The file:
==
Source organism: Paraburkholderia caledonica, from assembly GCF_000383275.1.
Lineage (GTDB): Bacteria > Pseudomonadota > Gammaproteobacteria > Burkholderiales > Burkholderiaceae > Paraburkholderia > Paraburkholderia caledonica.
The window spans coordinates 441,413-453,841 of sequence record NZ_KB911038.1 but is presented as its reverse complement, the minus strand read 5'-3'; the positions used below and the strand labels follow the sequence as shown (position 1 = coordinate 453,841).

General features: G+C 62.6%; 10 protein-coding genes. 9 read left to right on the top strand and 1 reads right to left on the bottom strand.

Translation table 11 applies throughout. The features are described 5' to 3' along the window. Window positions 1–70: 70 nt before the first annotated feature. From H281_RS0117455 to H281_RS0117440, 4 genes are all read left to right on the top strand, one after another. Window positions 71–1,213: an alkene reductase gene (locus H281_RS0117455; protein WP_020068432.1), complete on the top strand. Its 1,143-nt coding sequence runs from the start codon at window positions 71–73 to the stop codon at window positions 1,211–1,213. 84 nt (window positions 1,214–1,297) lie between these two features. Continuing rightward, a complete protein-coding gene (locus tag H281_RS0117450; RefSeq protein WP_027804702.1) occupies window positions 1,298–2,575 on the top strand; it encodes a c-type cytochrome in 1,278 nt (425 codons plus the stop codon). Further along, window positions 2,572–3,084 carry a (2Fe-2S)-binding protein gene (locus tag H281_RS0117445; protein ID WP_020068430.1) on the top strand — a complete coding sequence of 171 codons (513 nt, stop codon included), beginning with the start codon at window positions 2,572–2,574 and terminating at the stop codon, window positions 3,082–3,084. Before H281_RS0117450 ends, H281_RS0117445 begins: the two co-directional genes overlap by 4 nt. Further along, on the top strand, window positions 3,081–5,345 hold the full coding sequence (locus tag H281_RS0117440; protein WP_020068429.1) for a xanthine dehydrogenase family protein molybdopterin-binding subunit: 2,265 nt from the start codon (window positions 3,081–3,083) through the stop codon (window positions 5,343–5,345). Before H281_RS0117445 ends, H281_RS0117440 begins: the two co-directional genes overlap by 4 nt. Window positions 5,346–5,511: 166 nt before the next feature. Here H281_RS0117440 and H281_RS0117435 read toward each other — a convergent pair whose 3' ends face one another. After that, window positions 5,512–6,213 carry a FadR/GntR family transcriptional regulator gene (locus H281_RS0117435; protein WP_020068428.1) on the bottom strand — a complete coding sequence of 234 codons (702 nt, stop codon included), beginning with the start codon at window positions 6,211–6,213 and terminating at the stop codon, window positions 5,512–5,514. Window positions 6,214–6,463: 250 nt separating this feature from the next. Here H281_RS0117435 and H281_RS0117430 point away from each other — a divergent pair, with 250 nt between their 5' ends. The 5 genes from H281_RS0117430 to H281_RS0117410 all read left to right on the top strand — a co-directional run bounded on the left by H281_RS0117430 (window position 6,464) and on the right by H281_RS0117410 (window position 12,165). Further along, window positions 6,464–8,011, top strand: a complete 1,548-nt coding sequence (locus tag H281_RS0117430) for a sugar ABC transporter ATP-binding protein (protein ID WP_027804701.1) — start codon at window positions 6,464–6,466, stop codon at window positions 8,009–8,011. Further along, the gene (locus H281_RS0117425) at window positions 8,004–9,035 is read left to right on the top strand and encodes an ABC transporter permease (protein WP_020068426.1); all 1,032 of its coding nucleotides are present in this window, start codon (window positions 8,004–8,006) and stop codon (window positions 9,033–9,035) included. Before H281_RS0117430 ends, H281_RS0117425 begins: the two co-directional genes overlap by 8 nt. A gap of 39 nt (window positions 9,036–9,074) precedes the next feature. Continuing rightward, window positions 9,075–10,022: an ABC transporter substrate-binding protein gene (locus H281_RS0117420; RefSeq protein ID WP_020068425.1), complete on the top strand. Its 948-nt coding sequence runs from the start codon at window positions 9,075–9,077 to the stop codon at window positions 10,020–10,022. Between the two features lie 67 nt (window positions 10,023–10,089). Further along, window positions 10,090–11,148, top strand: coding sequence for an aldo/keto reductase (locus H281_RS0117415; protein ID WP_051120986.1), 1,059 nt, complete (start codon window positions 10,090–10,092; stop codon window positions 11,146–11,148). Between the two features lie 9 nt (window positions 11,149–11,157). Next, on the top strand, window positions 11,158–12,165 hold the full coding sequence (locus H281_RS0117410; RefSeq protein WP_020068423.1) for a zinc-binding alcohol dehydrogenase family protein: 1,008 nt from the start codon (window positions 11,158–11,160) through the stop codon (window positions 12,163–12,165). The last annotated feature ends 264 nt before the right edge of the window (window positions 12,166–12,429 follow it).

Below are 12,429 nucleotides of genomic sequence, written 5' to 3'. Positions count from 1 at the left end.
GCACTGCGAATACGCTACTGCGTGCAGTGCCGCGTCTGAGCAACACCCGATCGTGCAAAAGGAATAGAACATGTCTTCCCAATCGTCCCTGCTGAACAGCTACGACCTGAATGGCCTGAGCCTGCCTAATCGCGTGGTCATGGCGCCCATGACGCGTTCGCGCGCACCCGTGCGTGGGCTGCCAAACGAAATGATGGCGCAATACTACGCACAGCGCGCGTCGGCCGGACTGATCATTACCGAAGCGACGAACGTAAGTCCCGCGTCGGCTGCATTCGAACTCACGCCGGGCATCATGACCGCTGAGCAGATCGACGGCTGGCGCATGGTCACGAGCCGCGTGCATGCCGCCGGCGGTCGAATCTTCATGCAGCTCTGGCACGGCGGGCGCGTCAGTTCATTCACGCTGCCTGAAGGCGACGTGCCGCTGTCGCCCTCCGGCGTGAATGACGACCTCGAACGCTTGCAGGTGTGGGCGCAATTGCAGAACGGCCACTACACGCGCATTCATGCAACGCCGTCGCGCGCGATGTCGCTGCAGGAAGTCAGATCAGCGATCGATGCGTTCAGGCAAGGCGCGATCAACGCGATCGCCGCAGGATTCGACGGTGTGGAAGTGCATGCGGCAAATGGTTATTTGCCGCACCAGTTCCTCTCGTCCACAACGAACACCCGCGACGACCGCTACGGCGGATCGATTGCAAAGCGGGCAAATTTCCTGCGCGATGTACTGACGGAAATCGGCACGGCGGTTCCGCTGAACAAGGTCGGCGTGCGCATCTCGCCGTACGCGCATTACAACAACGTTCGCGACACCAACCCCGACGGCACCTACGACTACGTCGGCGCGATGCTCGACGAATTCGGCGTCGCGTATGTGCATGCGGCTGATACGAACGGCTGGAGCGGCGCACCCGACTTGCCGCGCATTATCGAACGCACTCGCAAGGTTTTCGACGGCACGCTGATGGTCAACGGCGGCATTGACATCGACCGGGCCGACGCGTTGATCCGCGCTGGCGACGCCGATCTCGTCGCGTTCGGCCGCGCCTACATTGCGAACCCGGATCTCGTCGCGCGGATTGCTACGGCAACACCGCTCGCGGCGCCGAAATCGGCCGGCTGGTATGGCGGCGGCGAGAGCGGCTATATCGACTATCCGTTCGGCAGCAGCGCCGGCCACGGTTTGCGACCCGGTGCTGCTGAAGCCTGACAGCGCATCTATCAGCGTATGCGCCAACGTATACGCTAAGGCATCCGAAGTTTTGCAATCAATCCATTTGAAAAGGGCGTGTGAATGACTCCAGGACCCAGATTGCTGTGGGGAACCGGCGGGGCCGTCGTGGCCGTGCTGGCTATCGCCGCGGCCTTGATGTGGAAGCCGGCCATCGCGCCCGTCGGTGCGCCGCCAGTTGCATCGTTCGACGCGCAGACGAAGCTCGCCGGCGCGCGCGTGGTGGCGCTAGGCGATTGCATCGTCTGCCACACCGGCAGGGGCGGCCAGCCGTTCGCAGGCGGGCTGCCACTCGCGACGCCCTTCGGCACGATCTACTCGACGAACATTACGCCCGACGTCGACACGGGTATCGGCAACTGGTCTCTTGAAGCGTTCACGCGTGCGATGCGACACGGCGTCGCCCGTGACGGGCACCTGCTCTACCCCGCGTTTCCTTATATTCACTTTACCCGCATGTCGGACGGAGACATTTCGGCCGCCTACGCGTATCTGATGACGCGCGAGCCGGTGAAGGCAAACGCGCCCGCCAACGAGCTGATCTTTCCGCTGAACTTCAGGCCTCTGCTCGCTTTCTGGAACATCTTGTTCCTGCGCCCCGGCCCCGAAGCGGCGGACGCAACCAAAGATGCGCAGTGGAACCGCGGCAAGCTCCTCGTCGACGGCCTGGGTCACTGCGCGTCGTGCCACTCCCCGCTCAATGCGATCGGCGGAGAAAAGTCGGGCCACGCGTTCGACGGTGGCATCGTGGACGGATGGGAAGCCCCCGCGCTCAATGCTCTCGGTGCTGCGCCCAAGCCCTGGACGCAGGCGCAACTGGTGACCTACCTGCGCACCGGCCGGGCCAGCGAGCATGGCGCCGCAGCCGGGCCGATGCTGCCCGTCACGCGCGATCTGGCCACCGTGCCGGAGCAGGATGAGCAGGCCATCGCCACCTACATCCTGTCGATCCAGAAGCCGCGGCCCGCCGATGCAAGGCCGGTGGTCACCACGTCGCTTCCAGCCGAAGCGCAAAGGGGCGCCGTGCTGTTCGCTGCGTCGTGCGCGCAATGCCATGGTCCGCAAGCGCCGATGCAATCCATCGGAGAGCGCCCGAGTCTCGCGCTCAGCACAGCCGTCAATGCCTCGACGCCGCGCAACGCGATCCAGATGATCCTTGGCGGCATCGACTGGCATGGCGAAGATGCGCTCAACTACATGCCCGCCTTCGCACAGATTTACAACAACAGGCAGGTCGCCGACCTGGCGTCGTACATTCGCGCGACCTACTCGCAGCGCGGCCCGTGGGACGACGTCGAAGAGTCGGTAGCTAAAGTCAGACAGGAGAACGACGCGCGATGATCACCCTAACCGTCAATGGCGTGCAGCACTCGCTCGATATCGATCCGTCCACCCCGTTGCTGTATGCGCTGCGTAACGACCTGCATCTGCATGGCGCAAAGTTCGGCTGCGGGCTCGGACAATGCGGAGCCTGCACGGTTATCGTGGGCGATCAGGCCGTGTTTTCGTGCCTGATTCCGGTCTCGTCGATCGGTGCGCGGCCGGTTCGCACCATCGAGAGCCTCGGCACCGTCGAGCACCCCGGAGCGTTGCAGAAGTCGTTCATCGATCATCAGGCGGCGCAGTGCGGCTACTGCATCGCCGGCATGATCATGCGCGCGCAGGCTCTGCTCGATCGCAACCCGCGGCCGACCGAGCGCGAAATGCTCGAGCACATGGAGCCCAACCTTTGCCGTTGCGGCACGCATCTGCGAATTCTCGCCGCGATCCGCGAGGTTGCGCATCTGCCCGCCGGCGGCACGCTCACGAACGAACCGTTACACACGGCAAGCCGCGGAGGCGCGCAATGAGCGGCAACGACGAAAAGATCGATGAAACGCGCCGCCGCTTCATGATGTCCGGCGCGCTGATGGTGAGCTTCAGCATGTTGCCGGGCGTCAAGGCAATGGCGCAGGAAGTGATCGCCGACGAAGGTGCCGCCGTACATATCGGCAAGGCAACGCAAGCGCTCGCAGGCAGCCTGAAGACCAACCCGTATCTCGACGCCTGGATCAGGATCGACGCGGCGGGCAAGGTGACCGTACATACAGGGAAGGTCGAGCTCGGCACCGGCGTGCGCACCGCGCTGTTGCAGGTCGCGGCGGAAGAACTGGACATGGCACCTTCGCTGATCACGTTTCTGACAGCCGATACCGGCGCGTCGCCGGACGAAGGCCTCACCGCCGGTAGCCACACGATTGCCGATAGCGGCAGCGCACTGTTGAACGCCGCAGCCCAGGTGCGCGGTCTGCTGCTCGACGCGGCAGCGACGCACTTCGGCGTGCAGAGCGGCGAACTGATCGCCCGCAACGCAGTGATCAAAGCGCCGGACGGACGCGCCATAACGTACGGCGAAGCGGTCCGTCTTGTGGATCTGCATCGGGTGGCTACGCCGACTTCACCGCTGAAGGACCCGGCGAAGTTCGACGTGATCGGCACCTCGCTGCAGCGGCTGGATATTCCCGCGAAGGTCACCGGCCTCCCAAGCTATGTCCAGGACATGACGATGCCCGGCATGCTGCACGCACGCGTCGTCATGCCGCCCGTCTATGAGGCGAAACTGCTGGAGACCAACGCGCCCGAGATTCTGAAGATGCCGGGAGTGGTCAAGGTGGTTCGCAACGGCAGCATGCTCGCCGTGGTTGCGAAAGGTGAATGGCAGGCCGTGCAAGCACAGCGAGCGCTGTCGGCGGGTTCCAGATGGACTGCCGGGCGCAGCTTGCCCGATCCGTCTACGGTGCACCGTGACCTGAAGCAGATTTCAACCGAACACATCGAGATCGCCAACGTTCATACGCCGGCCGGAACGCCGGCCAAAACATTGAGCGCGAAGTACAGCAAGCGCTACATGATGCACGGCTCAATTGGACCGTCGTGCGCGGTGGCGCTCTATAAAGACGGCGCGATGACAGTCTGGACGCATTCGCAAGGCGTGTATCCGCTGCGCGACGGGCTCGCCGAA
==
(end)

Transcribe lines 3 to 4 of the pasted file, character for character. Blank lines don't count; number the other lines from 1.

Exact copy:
The window spans coordinates 441,413-453,841 of sequence record NZ_KB911038.1 but is presented as its reverse complement, the minus strand read 5'-3'; the positions used below and the strand labels follow the sequence as shown (position 1 = coordinate 453,841).

General features: G+C 62.6%; 10 protein-coding genes. 9 read left to right on the top strand and 1 reads right to left on the bottom strand.